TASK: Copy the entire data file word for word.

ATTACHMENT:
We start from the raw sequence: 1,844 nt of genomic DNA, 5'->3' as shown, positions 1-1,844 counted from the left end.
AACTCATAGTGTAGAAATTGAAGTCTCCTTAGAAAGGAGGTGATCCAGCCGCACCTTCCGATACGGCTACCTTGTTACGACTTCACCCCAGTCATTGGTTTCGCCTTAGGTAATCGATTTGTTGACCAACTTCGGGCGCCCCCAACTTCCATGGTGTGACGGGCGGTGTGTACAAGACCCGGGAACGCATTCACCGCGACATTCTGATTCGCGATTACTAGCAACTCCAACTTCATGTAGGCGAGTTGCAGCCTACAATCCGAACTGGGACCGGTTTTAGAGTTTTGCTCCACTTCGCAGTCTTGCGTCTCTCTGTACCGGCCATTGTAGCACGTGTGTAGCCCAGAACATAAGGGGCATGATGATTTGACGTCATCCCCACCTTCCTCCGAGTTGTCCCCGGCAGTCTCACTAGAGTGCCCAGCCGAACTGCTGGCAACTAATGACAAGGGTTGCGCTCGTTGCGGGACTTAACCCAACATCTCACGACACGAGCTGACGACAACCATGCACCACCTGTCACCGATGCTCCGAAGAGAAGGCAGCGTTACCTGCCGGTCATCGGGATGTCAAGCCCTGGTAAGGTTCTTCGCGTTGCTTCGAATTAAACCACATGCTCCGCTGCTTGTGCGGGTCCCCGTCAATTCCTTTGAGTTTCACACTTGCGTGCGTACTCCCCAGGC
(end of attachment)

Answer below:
We start from the raw sequence: 1,844 nt of genomic DNA, 5'->3' as shown, positions 1-1,844 counted from the left end.
AACTCATAGTGTAGAAATTGAAGTCTCCTTAGAAAGGAGGTGATCCAGCCGCACCTTCCGATACGGCTACCTTGTTACGACTTCACCCCAGTCATTGGTTTCGCCTTAGGTAATCGATTTGTTGACCAACTTCGGGCGCCCCCAACTTCCATGGTGTGACGGGCGGTGTGTACAAGACCCGGGAACGCATTCACCGCGACATTCTGATTCGCGATTACTAGCAACTCCAACTTCATGTAGGCGAGTTGCAGCCTACAATCCGAACTGGGACCGGTTTTAGAGTTTTGCTCCACTTCGCAGTCTTGCGTCTCTCTGTACCGGCCATTGTAGCACGTGTGTAGCCCAGAACATAAGGGGCATGATGATTTGACGTCATCCCCACCTTCCTCCGAGTTGTCCCCGGCAGTCTCACTAGAGTGCCCAGCCGAACTGCTGGCAACTAATGACAAGGGTTGCGCTCGTTGCGGGACTTAACCCAACATCTCACGACACGAGCTGACGACAACCATGCACCACCTGTCACCGATGCTCCGAAGAGAAGGCAGCGTTACCTGCCGGTCATCGGGATGTCAAGCCCTGGTAAGGTTCTTCGCGTTGCTTCGAATTAAACCACATGCTCCGCTGCTTGTGCGGGTCCCCGTCAATTCCTTTGAGTTTCACACTTGCGTGCGTACTCCCCAGGC